Discriminating Against People with Mental Illness
You’d think that as people become more and more educated about the complex biological, social and psychological factors that go to make up mental illness, people would become more understanding and less stigmatizing. As we are on the cusp of having a nationwide ban from discriminating in mental healthcare reimbursements, you’d think government and ordinary people are getting the message.
Well, you would be wrong.
First, we learn from the Mental Health Blog that Nova Scotia almost began discriminating against drivers renewing their driver’s license because of a mental disorder. Their new renewal form initially had a question regarding one’s prior history of mental disorder diagnoses, as though there were any research to show that people with a mental illness somehow were responsible for more troubles related to driving than those without. Of course that’s just a ridiculous proposition, but the form still apparently asks the question about any mental or physical disability that might prevent someone from operating a motor vehicle.
That sort of general question about one’s ability to properly operate a motor vehicle is more appropriate, as long as it doesn’t single out mental disorders. I know of no mental disorder diagnosis that would be, in and of itself, sufficient grounds for denying one’s driving privileges, but one could make the case for some very extreme disorders that are not being sufficiently treated. But the likelihood of such severe, untreated mental disorders turning up in any quantities necessary to actually ask such a question on a form calls into question whether the people doing the actual approvals of these things are actually paying attention to who’s requesting the license.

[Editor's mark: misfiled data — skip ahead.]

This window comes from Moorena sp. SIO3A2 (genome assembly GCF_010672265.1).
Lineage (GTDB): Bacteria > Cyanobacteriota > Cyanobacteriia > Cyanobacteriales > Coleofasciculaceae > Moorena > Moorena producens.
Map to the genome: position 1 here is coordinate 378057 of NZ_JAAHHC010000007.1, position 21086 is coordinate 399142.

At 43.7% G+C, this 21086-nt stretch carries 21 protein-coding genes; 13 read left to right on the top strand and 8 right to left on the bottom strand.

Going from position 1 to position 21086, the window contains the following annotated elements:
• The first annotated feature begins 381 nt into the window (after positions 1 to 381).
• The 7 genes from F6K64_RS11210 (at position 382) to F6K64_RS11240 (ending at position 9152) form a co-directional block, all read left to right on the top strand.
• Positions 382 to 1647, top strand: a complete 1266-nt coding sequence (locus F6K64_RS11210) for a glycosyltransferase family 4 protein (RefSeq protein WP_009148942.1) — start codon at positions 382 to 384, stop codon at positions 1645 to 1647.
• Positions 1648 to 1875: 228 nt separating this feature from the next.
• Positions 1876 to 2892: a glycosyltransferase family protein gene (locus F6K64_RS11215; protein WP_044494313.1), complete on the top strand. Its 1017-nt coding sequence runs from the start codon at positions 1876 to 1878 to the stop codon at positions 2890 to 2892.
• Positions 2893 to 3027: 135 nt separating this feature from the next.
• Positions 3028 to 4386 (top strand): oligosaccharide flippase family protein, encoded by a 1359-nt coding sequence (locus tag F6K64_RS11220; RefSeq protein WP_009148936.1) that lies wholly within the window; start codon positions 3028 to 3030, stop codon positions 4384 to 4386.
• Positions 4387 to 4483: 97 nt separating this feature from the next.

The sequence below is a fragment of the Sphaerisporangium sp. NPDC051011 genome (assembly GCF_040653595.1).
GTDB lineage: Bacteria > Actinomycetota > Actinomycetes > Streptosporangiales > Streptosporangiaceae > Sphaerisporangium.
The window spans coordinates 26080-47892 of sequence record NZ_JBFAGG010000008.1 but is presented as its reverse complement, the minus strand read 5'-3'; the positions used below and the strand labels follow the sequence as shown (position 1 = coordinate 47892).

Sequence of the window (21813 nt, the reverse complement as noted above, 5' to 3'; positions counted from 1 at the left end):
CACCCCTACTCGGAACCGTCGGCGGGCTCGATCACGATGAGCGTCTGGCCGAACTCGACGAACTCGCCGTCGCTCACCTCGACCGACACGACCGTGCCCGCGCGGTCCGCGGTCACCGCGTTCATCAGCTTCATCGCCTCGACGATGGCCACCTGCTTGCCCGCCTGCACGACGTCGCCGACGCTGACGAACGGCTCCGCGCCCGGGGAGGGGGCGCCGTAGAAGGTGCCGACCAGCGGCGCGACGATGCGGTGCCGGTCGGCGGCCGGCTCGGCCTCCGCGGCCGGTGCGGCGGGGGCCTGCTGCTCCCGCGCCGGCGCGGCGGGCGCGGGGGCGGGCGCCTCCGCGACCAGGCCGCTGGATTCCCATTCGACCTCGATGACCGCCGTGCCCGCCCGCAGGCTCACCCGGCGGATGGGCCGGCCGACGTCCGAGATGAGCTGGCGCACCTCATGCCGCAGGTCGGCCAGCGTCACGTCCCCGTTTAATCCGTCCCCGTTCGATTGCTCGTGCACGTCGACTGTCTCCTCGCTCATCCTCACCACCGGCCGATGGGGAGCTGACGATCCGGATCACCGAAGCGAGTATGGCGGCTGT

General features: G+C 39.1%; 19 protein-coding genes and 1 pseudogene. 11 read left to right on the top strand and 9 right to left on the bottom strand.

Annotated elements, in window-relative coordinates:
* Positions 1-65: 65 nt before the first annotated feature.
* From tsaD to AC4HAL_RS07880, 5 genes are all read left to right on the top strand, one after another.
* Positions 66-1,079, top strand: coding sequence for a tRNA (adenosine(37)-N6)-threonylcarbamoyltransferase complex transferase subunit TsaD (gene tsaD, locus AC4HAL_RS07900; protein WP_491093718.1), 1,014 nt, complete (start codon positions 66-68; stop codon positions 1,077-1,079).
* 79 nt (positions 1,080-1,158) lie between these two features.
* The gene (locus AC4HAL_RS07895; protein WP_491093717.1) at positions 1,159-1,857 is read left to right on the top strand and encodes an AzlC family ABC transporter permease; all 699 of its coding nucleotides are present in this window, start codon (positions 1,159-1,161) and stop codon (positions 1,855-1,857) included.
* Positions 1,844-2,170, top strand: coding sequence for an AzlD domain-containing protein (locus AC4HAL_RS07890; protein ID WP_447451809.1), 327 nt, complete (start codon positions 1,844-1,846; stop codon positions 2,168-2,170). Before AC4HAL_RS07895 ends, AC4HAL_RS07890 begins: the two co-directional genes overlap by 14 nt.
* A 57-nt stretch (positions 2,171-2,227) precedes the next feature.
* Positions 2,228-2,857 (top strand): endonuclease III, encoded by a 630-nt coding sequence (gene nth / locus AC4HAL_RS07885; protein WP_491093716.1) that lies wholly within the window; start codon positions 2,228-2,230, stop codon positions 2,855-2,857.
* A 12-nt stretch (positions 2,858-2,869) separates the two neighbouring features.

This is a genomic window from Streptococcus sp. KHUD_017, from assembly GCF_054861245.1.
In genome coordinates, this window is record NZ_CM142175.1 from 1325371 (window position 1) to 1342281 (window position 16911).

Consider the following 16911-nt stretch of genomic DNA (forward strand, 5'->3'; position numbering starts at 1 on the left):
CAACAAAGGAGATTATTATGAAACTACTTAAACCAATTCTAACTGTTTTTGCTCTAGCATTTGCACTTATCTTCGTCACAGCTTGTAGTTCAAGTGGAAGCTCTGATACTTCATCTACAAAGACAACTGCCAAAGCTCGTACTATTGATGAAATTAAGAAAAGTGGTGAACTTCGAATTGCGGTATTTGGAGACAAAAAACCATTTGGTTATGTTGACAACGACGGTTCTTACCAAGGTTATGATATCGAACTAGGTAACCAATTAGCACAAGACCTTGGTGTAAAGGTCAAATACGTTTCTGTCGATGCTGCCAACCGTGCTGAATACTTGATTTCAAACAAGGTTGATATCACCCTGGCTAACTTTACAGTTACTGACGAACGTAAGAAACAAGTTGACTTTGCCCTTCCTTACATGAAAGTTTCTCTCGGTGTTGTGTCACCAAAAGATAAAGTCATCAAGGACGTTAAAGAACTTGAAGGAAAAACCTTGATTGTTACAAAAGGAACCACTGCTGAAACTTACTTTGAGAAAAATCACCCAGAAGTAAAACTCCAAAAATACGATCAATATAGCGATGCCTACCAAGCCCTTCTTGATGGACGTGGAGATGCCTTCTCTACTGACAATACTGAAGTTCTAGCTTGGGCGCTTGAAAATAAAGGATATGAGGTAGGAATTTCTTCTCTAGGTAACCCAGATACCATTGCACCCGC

Law.com brings us an article about how jury consultants and lawyers are now bouncing potential jurors from serving on jury duty because of their prescribed medications. While I wouldn’t want a juror nodding off during my trial either, it does seem to prying into the privacy of an individual volunteering to serve on a jury by delving too far deeply into their health or medical history. Are you really going to suggest it’s okay to suggest someone isn’t capable of serving on a jury because they took some Benadryl this morning? Since already half the population is on a regular medication, that would suggest a lawyer has a ready-made excuse to deny the right to sit on a jury by invoking the medication reason. Even if the medication is completely harmless or has no ill side effects in the particular individual (since side effects vary widely from person to person, even while on the same medication).
These kinds of actions seem to be only one short step away from outright discrimination against people who have perceived flaws that will affect their judgment or ability to adequately carry out the necessary actions, whether it be driving or making rational decisions about someone’s guilt or innocence. A mental disorder diagnosis is not a character flaw, nor prevents anyone from doing anything they want to in life. Nor is treatment for such a disorder automatically some sort of reliable filter to screen out a person from being able to drive a car or sit on a jury.
These sorts of stories are sad reminders of how much farther we have to go in terms of education and information to combat discrimination against people with mental illness.
Read the Mental Health Blog entry: Nova Scotia Discriminates Against Drivers with Mental Illness
Read the Law.com article: What’s Your Juror Taking?
Grohol, J. (2008). Discriminating Against People with Mental Illness. Psych Central. Retrieved on May 1, 2016, from http://psychcentral.com/blog/archives/2008/09/25/discriminating-against-people-with-mental-illness/